700 N. Spring Street, Los Angeles, CA 90012 | Tel: 213.617.2323


is to say a band that has adopted the French word indicating oneself and not me, the Listings Editor. Walt Disney Concert Hall 111 S. Grand Ave., (323) 850-2000 or Feb. 9, 8 p.m.: With accompaniment from the Los Angeles Philharmonic, jazz legend Wayne Shorter blends his quartet with the vocal stylings of bassist Esperanza Spalding. Feb. 10, 7:30 p.m.: Songwriter extraordinaire Ann Hampton Callaway presents the Streisand Songbook, a collection of Barbra’s finest pieces.

2 your EvEnt InFo

EAsy WAys to suBMIt


Email: Send a brief description, street address and public phone number. Submissions must be received 10 days prior to publication date to be considered for print.

FILM Downtown Independent 251 S. Main St., (213) 617-1033 or Feb. 8, 8 and 10 p.m., Feb. 9, 7 and 9 p.m., Feb. 10, 8 p.m. and Feb. 11-14, 5 and 7 p.m.: For the nostalgia of longtime Downtowners and the edification of those who think the neighborhood began with the opening of Bottega Louie comes Young Turks. The documentary focuses on the artists who made DTLA a proud fixture of creative might in the 1980s. See story on p 18.



MorE LIstInGs Hundreds of listings of fun and interesting things to do in Downtown Los Angeles can also be found online at Rock, Pop & Jazz; Bars & Clubs; Farmers Markets; Events; Film; Sports; Art Spaces; Theater, Dance and Opera; Classical Music; Museums; and Tours.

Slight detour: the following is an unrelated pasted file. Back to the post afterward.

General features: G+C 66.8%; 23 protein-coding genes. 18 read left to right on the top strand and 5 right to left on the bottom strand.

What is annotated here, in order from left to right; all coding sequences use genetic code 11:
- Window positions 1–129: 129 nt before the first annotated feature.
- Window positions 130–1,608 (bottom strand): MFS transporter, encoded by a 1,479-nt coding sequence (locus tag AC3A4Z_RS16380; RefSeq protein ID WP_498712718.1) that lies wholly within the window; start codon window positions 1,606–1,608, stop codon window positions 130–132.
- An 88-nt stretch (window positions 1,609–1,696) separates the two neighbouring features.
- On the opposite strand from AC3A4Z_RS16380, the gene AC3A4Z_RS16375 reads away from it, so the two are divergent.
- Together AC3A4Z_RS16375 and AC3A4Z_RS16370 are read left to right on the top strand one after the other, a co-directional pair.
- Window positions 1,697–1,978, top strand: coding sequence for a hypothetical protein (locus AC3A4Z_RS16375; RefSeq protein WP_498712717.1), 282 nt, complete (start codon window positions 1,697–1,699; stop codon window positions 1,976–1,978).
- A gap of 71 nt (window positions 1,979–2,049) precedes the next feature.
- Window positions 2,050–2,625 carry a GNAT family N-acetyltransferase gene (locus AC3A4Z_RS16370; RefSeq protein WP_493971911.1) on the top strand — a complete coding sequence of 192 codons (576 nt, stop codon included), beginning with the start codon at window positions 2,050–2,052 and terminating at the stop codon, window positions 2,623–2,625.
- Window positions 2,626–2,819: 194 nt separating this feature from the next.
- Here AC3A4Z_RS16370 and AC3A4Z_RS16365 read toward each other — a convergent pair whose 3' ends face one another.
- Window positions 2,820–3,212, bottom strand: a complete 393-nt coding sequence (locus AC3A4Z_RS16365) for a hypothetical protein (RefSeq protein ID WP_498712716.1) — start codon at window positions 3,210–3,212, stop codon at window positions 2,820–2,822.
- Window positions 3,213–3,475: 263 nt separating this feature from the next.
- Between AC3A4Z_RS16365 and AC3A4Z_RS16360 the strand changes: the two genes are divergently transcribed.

Regent China Inn Authentic Chinese Cuisine in Chinatown

✤ Delivery, Minimum Order $15 ✤ Party Tray Available ✤ Lunch Special $4.95 M-F 11-5, Sat.-Sun. 11-3 739-747 N. Main St., Los Angeles, 90012 213.680.3333 • FREE PARKING

LA International New Music Festival The Colburn School at 8 pm 2013 January 26, February 2 & 23, March 2 Southwest Chamber Music Jeff von der Schmidt, Artistic Director

For tickets or information



22 Downtown News

February 4, 2013

Celebrating 40 Years


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All submissions are subject to federal and California fair housing laws, which make it illegal to indicate in any advertisement any preference, limitation, or discrimination because of race, color, religion, sex, sexual orientation, marital status, national origin, ancestry, familial status, source of income or physical or mental disability. We will not Editor & PublishEr: Sue Laris knowingly GENErAl accept any advertising for real estate which is in violation of the law. MANAGEr: Dawn Eastin All persons are hereby informed that all dwellings advertised are available on an ExEcutivE Editor: Jon Regardie equal opportunity basis.